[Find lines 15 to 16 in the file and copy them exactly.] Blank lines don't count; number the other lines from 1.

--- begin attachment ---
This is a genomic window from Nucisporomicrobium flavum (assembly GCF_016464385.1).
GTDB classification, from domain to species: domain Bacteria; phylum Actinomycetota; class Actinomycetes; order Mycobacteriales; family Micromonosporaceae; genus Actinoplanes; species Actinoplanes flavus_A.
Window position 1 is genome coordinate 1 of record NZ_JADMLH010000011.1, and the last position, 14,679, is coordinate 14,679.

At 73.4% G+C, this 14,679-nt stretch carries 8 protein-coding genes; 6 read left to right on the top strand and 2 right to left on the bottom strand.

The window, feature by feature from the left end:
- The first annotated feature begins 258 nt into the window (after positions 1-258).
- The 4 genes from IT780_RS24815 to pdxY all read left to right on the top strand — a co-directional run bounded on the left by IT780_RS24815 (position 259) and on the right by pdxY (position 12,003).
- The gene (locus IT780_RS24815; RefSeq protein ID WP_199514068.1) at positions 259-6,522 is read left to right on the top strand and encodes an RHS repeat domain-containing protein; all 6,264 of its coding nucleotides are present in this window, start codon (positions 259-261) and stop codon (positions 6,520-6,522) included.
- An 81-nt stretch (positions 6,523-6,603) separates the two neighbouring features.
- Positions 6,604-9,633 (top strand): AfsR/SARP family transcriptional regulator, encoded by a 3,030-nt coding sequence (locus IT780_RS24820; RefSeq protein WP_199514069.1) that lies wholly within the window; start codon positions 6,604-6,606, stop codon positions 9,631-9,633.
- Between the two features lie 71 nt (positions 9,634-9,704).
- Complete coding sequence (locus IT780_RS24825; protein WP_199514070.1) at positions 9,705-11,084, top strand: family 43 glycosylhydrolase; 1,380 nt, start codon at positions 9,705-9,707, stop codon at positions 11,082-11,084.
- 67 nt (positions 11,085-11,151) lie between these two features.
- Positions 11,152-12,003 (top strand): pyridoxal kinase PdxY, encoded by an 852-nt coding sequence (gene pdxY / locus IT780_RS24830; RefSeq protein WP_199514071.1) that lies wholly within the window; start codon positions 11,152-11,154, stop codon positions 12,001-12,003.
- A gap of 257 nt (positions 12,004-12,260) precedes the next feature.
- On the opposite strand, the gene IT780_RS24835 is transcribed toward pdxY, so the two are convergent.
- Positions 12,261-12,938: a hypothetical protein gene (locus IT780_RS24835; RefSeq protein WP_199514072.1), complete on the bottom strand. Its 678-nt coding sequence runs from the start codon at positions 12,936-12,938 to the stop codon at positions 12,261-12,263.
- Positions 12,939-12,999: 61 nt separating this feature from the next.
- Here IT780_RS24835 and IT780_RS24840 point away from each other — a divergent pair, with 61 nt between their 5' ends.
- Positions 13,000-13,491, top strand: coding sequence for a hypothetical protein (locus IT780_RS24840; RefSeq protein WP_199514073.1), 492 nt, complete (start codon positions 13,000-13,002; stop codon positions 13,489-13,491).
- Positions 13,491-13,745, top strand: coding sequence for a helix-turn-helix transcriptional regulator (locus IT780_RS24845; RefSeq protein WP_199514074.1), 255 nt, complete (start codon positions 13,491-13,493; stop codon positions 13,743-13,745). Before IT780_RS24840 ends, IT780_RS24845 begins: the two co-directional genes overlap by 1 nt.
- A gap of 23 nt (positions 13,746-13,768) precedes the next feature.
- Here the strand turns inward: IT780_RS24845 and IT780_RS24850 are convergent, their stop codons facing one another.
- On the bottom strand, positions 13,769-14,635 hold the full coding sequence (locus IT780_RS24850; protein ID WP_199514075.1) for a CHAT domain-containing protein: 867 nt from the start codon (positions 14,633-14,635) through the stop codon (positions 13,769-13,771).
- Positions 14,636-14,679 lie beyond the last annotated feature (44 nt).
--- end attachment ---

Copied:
- A gap of 257 nt (positions 12,004-12,260) precedes the next feature.
- On the opposite strand, the gene IT780_RS24835 is transcribed toward pdxY, so the two are convergent.